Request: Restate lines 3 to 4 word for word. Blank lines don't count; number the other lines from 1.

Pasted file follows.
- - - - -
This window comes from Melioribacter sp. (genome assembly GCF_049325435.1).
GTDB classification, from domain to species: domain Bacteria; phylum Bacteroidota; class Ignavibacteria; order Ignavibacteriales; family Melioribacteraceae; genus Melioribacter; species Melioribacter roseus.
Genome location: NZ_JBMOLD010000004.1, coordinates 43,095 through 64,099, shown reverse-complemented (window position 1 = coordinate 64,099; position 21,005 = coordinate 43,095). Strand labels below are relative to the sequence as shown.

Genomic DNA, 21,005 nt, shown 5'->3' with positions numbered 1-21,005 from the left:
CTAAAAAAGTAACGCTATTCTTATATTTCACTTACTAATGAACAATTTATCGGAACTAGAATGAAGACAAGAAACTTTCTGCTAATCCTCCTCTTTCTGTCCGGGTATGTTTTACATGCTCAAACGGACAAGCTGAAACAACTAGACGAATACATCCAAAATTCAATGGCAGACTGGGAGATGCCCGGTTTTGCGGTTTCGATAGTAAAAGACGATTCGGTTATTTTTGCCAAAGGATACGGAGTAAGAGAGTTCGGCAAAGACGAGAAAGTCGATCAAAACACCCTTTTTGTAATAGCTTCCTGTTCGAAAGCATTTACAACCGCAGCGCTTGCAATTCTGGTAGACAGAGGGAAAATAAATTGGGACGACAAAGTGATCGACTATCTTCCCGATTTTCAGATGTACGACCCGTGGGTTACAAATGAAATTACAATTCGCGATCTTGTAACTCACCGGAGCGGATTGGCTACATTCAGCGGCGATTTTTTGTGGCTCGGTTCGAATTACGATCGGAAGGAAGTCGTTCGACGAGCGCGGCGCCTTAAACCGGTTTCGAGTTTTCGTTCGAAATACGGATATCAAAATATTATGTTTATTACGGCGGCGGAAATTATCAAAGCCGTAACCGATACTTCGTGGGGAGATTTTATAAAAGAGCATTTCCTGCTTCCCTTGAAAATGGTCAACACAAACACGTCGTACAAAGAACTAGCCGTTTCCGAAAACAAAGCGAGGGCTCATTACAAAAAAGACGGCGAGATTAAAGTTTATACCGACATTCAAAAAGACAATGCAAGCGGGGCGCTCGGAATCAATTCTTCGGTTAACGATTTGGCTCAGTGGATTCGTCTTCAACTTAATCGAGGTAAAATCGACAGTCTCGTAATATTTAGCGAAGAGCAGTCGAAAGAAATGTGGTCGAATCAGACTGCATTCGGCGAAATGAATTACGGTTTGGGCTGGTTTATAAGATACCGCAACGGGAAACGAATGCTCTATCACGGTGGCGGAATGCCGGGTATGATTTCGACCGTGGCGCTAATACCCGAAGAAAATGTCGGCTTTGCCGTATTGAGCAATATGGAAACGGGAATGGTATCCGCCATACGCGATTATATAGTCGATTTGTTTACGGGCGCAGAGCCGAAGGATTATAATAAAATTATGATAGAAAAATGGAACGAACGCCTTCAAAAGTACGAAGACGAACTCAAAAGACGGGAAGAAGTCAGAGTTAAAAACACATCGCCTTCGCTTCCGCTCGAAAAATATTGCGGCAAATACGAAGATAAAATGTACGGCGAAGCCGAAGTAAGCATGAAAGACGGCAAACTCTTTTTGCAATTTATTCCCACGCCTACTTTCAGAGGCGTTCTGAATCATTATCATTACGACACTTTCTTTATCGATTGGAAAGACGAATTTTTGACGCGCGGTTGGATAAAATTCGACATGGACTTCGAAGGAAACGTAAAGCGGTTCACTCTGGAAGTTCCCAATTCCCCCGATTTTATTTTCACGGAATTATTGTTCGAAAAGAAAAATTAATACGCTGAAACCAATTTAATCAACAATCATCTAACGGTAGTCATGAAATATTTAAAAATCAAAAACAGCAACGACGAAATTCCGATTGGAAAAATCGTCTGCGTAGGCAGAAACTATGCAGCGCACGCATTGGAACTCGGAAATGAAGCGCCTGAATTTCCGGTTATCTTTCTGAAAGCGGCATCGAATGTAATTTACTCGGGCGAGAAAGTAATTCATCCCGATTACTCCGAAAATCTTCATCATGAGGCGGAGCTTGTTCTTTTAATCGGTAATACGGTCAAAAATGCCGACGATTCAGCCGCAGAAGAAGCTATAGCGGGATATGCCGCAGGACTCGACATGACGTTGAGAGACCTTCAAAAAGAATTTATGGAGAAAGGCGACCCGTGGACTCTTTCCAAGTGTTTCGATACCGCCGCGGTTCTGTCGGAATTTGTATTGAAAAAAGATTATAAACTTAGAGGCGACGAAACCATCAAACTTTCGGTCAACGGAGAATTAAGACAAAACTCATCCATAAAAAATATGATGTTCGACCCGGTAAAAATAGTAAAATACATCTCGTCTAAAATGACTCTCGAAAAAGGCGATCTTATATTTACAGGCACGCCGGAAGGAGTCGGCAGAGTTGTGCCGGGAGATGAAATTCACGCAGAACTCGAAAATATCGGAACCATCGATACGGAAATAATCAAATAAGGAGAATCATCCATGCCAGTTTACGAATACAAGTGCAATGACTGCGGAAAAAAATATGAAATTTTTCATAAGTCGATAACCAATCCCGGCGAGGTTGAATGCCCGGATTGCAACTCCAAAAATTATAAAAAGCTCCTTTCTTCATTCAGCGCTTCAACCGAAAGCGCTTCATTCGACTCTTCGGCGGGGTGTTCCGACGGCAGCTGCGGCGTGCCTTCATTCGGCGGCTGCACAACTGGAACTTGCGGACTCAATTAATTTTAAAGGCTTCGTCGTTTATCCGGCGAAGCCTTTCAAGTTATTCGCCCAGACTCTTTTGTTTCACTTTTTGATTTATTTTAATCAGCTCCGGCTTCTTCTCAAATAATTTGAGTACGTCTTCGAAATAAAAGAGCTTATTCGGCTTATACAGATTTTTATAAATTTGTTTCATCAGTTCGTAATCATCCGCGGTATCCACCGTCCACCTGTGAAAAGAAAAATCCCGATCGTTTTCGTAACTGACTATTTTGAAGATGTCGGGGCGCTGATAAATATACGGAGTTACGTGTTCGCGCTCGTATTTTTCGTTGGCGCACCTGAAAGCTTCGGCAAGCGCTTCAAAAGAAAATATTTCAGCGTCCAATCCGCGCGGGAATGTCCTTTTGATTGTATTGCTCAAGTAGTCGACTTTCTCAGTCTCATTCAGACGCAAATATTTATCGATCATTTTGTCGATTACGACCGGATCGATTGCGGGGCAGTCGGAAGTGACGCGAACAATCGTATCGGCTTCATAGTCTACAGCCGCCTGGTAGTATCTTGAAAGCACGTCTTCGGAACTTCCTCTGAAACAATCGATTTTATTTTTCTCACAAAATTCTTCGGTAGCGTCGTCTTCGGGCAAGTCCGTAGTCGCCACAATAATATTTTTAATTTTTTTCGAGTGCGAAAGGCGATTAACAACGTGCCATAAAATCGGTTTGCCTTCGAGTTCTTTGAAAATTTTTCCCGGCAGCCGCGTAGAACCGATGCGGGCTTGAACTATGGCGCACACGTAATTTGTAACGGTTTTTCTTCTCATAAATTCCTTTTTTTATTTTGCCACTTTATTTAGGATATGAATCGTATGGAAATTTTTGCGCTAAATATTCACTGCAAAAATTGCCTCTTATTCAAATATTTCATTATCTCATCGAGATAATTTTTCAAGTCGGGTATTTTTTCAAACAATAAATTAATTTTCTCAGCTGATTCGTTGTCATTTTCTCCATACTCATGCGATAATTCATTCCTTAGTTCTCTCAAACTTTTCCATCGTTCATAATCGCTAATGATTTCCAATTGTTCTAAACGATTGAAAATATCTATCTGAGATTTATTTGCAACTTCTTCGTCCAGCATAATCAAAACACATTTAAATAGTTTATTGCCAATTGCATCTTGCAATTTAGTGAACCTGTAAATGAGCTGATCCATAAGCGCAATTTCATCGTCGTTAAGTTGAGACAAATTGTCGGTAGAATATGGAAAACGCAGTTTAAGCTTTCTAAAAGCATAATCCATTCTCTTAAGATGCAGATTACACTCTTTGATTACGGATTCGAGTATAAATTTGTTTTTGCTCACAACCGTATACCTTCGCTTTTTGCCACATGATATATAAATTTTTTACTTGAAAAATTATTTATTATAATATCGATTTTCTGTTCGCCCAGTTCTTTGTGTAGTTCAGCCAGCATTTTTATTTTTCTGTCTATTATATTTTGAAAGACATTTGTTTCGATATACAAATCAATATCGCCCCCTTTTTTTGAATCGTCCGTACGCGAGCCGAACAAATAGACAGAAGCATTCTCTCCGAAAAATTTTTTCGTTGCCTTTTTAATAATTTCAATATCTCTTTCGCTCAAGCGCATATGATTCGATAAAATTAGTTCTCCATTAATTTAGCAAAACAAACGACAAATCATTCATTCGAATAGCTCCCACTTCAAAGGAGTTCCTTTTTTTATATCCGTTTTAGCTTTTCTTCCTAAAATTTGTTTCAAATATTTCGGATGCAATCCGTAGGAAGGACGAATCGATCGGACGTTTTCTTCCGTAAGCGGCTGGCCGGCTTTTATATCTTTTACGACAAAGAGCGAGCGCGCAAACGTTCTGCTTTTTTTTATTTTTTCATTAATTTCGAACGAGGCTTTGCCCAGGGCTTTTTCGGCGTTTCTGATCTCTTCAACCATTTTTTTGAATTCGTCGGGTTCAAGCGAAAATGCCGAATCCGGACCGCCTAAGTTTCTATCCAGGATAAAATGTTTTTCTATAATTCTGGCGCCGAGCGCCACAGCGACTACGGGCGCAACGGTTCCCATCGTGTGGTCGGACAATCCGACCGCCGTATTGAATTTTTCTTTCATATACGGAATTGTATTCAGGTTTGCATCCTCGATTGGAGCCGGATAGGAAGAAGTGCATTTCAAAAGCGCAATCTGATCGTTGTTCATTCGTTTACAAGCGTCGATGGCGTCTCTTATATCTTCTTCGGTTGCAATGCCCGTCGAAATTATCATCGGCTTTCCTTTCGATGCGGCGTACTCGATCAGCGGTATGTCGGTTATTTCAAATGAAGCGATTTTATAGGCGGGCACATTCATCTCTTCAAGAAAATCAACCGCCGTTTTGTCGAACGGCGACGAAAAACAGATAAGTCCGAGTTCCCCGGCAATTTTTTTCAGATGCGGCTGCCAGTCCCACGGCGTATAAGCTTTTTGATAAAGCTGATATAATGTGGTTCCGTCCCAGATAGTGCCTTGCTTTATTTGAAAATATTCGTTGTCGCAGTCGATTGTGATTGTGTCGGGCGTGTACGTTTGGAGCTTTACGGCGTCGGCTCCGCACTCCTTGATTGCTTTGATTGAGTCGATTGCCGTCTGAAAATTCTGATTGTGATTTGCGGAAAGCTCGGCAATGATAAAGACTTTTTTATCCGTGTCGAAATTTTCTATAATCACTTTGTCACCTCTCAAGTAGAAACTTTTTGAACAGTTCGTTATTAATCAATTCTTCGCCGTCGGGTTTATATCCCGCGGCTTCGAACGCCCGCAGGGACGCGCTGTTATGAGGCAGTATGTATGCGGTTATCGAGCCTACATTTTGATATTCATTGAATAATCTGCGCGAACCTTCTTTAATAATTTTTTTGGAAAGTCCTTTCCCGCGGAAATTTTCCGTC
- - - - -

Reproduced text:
Genome location: NZ_JBMOLD010000004.1, coordinates 43,095 through 64,099, shown reverse-complemented (window position 1 = coordinate 64,099; position 21,005 = coordinate 43,095). Strand labels below are relative to the sequence as shown.

Genomic DNA, 21,005 nt, shown 5'->3' with positions numbered 1-21,005 from the left: